Howard Jacobson lays pornography bare at debate
Bridget Galton listens in to a lively debate
COUPLE counsellors, agony aunts and Booker Prize winner Howard Jacobson all pitched into a lively debate about whether porn damages relationships.
Hosted by the Tavistock Centre for Couple Relationships – a branch of the Belsize Park-based Tavistock Clinic – Friday’s panel discussed the question: “If he loves me why does he use porn?”
Couple psychotherapist and centre chief executive Susanna Abse has seen an increase in cases where the misuse of pornography was a destructive feature of relationships, while audience member Deirdre Saunders said her problem page postbag at The Sun was bulging with letters on the issue.
“One guy had a terrific wife and a great sex life but had got completely hooked on internet porn and was worried about his escalating addiction to more and more violent images of younger and younger girls.”
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Panel member, Times columnist Suzi Godson, agreed that where there was a compulsion there was a problem. But she added that porn could be as ubiquitous and unthreatening as “wallpaper”.
“There are millions of people who happily compartmentalise porn with the sex they have with their living, breathing partner. I don’t have a problem with a man on his own using porn as a release – women have vibrators and fantasise in their heads – they are both a means to the same end.”
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But Jacobson, whose novel The Finkler Question won this year’s Booker Prize, said the problem was that men didn’t feel OK about it.
“I feel quite old-fashioned about masturbation. It makes you psychologically blind. What follows masturbation after porn is depression, grief, isolation and anger with yourself.”
Abse took the opposite view: “We have been given our bodies and sexuality to find pleasure as well as relationships. Masturbating is an ordinary human way of self-soothing, managing feelings of loneliness or frustration.”
“It’s not soothing if you are watching images of violence,” retorted Jacobson.
“Men don’t masturbate before images of the Sistine Chapel but before ugly distorted images of a sexuality that is not available in life because most women won’t give it to you.”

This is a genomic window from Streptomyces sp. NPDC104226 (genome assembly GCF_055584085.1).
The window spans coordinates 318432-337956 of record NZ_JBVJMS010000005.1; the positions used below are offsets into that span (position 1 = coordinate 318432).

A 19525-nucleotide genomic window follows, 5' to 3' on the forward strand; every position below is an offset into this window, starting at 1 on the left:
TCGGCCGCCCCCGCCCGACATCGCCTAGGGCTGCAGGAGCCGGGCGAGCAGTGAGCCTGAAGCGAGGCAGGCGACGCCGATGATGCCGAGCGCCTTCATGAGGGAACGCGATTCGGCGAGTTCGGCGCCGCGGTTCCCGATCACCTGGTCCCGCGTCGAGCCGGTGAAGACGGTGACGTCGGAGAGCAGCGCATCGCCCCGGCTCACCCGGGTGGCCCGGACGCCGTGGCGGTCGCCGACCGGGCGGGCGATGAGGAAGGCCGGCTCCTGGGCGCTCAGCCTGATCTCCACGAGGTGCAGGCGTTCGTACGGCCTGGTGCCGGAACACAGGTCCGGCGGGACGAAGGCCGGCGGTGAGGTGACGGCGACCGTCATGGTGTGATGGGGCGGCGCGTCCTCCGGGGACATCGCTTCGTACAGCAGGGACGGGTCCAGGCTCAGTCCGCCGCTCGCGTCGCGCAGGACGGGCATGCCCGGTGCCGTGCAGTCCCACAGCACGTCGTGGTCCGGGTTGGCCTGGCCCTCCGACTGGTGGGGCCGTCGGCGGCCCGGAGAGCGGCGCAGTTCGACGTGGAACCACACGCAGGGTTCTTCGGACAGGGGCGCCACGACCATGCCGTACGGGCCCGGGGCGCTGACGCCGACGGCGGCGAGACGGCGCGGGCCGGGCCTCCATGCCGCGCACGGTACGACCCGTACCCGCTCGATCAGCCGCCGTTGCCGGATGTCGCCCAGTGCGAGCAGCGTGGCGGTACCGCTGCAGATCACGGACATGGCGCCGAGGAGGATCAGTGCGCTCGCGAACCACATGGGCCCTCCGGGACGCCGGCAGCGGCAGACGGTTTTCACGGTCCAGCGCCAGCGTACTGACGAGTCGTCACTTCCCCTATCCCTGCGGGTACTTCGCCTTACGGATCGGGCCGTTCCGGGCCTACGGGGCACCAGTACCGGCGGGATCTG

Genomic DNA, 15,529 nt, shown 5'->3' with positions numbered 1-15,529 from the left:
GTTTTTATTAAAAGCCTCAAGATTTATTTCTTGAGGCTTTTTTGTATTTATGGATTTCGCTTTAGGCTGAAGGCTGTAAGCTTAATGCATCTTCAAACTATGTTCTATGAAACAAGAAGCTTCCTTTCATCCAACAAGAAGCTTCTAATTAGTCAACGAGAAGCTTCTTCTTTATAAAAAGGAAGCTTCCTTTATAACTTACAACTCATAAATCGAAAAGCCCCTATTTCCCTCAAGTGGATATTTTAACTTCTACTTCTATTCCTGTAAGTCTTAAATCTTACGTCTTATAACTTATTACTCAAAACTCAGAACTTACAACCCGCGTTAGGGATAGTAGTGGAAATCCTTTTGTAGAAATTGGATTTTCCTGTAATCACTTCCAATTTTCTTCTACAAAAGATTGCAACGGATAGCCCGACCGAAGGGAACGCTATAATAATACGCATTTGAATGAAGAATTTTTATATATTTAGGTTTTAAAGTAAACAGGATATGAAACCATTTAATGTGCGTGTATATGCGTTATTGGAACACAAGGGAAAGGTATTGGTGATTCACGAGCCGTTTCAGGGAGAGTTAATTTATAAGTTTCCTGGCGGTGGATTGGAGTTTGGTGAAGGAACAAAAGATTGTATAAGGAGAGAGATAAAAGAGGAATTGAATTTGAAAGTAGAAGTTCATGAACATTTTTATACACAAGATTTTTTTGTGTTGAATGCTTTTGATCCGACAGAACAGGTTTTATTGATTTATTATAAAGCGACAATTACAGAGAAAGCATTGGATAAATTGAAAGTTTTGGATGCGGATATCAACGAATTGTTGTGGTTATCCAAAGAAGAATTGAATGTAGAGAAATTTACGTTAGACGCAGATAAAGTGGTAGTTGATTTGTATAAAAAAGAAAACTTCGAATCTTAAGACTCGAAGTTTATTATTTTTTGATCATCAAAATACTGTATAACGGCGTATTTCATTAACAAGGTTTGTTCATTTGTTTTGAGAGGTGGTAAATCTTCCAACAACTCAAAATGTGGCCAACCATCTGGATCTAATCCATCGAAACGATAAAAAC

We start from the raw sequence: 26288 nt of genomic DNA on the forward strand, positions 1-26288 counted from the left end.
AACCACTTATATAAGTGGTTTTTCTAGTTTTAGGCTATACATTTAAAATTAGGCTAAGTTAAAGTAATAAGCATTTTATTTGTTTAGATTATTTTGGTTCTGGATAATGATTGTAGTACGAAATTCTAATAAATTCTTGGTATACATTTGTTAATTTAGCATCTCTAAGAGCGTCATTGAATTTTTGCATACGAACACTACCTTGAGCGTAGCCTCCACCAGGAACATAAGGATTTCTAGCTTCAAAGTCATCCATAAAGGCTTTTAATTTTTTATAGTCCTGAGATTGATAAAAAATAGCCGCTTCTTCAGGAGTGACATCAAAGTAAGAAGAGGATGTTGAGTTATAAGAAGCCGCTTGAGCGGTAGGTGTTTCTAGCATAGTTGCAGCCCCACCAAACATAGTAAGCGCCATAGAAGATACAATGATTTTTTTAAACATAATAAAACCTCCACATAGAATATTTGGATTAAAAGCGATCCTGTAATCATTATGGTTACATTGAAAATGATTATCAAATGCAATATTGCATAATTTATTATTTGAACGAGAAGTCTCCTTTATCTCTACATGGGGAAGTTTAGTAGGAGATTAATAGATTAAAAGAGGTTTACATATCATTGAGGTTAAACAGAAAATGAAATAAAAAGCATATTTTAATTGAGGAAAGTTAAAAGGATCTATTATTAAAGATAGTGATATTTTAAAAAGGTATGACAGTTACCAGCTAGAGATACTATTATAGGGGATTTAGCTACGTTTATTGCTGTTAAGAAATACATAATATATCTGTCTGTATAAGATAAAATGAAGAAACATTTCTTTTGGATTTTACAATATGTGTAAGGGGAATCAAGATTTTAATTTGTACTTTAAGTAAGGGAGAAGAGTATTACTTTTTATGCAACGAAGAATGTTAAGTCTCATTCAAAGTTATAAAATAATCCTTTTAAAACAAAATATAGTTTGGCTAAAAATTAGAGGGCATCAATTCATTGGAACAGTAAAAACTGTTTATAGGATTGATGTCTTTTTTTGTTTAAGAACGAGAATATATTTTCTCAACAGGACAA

Abse agreed that violence lies at the core of much porn. “The violence is part of what disturbs us, but should it? Or is it a good way of containing those unpleasant aspects of human beings in a safe space?
“Or,” said Jacobson, “it might be that this is what men need. It suggests that being a man is quite a monstrous thing. We have violent impulses and can’t marry all our needs together. So men seek the humiliation of porn – to give yourself to images like that is humiliating.”
Godson also wondered whether porn acted as a pressure valve for violent impulses, associating increase in internet porn use with a fall in reported sexual violence.
Meanwhile, Jacobson asked whether cheap, easy internet access had taken the “fun” out of porn.
“As a boy, one of your rites of passage was having to find out from other boys the shops that sold porn. In the 1950s, that was quite difficult. The only shop I knew was next to Manchester Cathedral and I can still see the man who sold it and the brown paper bag with magazines like Spick and Span and pictures of almost fully clothed women playing golf or tennis. Getting it into the house was often more exciting than opening the magazine. Now, the press of a button, often when you are not even looking for it, brings up an orgiastic scene of mayhem.”
Panel chairman, psychotherapist Professor Brett Kahr, pointed out that making porn involves “illegal life-scarring exploitation of children or models who have often been sexually abused.” He felt easy access to violent sexual images was problematic.
“Taboos get broken down by porn – as those things we are not allowed to think of are there to explore. When the taboo is gone from almost every fantasy and everything is in freefall, it can increase use of more and more violent sexual images. So people who have never used child porn are now using it on the internet.”
Abse agreed that porn was exciting precisely because it transgressed moral codes and thought the need to transgress to become aroused could be built into loving relationships.
Jacobson, who called men watching porn an act of “obeisance and self-abnegation”, voiced a similar idea.
“People say porn is mysoginistic but I think the opposite is true. The man negates his maleness in the act of watching porn. The act of watching someone with no clothes on is itself a cruelty and to want to watch it is to do cruelty to yourself. The essence of eroticism is to despoil, to make beauty ugly. A man turns to porn to see beauty despoiled. The question is: what’s a man to do with this thing? There is always violence in sex as well as kindness. Some men and women find ways of building this violence into relationships.”